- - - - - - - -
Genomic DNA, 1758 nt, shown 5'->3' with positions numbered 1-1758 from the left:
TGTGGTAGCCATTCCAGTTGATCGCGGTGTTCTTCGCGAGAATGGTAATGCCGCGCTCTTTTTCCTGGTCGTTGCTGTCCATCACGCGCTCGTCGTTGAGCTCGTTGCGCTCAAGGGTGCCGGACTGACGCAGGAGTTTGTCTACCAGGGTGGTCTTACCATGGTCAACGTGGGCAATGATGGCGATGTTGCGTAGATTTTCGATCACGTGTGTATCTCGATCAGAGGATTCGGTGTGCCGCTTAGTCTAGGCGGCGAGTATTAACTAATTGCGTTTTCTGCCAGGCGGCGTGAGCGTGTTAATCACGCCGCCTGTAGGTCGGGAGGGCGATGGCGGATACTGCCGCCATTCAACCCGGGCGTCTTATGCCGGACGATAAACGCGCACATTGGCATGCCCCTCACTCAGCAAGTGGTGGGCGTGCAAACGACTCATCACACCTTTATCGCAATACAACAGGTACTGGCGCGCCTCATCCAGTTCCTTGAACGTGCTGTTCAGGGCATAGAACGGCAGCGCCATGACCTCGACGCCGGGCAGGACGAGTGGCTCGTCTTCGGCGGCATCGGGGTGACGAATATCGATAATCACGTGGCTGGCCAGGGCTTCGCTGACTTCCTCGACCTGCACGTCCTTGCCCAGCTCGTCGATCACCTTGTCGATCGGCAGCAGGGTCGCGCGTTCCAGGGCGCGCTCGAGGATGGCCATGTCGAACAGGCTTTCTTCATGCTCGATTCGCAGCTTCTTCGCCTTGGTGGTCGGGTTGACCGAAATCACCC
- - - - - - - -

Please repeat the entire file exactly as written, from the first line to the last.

Genomic DNA, 1758 nt, shown 5'->3' with positions numbered 1-1758 from the left:
TGTGGTAGCCATTCCAGTTGATCGCGGTGTTCTTCGCGAGAATGGTAATGCCGCGCTCTTTTTCCTGGTCGTTGCTGTCCATCACGCGCTCGTCGTTGAGCTCGTTGCGCTCAAGGGTGCCGGACTGACGCAGGAGTTTGTCTACCAGGGTGGTCTTACCATGGTCAACGTGGGCAATGATGGCGATGTTGCGTAGATTTTCGATCACGTGTGTATCTCGATCAGAGGATTCGGTGTGCCGCTTAGTCTAGGCGGCGAGTATTAACTAATTGCGTTTTCTGCCAGGCGGCGTGAGCGTGTTAATCACGCCGCCTGTAGGTCGGGAGGGCGATGGCGGATACTGCCGCCATTCAACCCGGGCGTCTTATGCCGGACGATAAACGCGCACATTGGCATGCCCCTCACTCAGCAAGTGGTGGGCGTGCAAACGACTCATCACACCTTTATCGCAATACAACAGGTACTGGCGCGCCTCATCCAGTTCCTTGAACGTGCTGTTCAGGGCATAGAACGGCAGCGCCATGACCTCGACGCCGGGCAGGACGAGTGGCTCGTCTTCGGCGGCATCGGGGTGACGAATATCGATAATCACGTGGCTGGCCAGGGCTTCGCTGACTTCCTCGACCTGCACGTCCTTGCCCAGCTCGTCGATCACCTTGTCGATCGGCAGCAGGGTCGCGCGTTCCAGGGCGCGCTCGAGGATGGCCATGTCGAACAGGCTTTCTTCATGCTCGATTCGCAGCTTCTTCGCCTTGGTGGTCGGGTTGACCGAAATCACCC